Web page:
Second, given the excessive delays and problems with the Government supplying complete and timely discovery to the defendants, as well as its grossly negligent destruction of evidence, the Government was more to blame than the defendants as the primary cause of the delay. As Mr. Wong testified on June 14, 2005, defense counsel was reasonably required to review all discovery before completing a full investigation of the shipment containers and evidence. EH, June 14, 2005, testimony of G. Wong 13-14. Further, Mr. Wong testified that he did not believe he had all of the necessary discovery from the Government before he withdrew from the case in June of 2001. Id. at 14. This assertion is further supported by SA Stoltz who testified to the on-going discovery problems in the case. EH, June 13, 2005, testimony of SA Stoltz at 172, 211. Without this material evidence, the defense could neither adequately support a motion to dismiss, nor defend themselves fully at trial. The Court, therefore, finds that the cause of delay is primarily attributable to the Government.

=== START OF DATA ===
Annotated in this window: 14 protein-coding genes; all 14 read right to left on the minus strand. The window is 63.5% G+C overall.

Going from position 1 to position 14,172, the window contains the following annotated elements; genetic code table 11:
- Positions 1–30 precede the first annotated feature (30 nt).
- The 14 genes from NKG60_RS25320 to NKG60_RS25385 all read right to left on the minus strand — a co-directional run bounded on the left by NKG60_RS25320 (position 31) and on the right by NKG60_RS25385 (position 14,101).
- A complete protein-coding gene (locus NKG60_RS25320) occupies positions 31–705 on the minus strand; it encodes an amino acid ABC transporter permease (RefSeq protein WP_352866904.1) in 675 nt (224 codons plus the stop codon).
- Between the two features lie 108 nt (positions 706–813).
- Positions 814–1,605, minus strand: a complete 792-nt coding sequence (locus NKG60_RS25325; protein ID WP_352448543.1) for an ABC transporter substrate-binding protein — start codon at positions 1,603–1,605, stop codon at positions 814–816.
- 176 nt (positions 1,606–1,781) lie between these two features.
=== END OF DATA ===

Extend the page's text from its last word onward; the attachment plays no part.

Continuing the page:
Third, although the defendants may not have pressed their right to proceed to trial as forcefully as one might hope, the Government's duty to proceed to trial outweighs the defendants' lack of assertiveness because it is the Government's duty to bring the case to trial in a timely manner. See Barker, 407 U.S. at 531. A defendant's failure to assert his right to a speedy trial can weigh against his Sixth Amendment argument; however, the Court must look at the totality of the circumstances. See id. at 531-32. Based on the consistent failures of the Government to adequately provide necessary discovery materials, the defense was at a significant disadvantage in terms of pressing its speedy trial right. Thus, failure of the defendants to diligently assert their Sixth Amendment rights does not outweigh the Government's fundamental responsibility to deliver necessary discovery materials to the defense and move the case to trial within a reasonable time.